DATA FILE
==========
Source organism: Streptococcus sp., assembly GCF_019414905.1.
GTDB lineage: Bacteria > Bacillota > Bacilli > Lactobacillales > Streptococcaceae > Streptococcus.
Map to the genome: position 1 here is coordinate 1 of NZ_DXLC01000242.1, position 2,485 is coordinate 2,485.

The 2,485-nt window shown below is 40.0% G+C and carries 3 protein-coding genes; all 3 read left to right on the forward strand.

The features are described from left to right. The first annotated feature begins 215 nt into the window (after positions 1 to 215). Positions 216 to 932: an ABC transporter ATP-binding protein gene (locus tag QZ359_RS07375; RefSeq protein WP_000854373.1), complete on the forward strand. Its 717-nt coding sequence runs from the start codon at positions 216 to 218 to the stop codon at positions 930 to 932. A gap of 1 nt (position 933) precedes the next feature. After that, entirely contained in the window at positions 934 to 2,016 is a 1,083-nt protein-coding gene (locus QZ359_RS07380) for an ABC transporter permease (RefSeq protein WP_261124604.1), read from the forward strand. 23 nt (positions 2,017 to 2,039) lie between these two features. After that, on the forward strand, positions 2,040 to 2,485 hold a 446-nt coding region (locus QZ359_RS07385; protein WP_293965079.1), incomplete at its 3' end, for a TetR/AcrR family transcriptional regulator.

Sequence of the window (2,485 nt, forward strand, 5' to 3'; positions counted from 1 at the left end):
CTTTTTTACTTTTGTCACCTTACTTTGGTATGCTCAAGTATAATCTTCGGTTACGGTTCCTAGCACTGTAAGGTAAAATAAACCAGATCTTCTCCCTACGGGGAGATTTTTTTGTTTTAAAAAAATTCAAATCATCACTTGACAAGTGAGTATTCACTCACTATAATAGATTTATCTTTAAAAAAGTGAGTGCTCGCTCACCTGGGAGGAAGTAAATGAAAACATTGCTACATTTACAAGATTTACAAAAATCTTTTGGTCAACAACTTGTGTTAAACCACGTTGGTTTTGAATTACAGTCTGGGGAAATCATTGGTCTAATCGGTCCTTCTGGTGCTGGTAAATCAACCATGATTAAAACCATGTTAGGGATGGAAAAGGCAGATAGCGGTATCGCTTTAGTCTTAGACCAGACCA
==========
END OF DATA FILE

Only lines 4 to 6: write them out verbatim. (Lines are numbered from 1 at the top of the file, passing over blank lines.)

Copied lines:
The 2,485-nt window shown below is 40.0% G+C and carries 3 protein-coding genes; all 3 read left to right on the forward strand.

The features are described from left to right. The first annotated feature begins 215 nt into the window (after positions 1 to 215). Positions 216 to 932: an ABC transporter ATP-binding protein gene (locus tag QZ359_RS07375; RefSeq protein WP_000854373.1), complete on the forward strand. Its 717-nt coding sequence runs from the start codon at positions 216 to 218 to the stop codon at positions 930 to 932. A gap of 1 nt (position 933) precedes the next feature. After that, entirely contained in the window at positions 934 to 2,016 is a 1,083-nt protein-coding gene (locus QZ359_RS07380) for an ABC transporter permease (RefSeq protein WP_261124604.1), read from the forward strand. 23 nt (positions 2,017 to 2,039) lie between these two features. After that, on the forward strand, positions 2,040 to 2,485 hold a 446-nt coding region (locus QZ359_RS07385; protein WP_293965079.1), incomplete at its 3' end, for a TetR/AcrR family transcriptional regulator.

Sequence of the window (2,485 nt, forward strand, 5' to 3'; positions counted from 1 at the left end):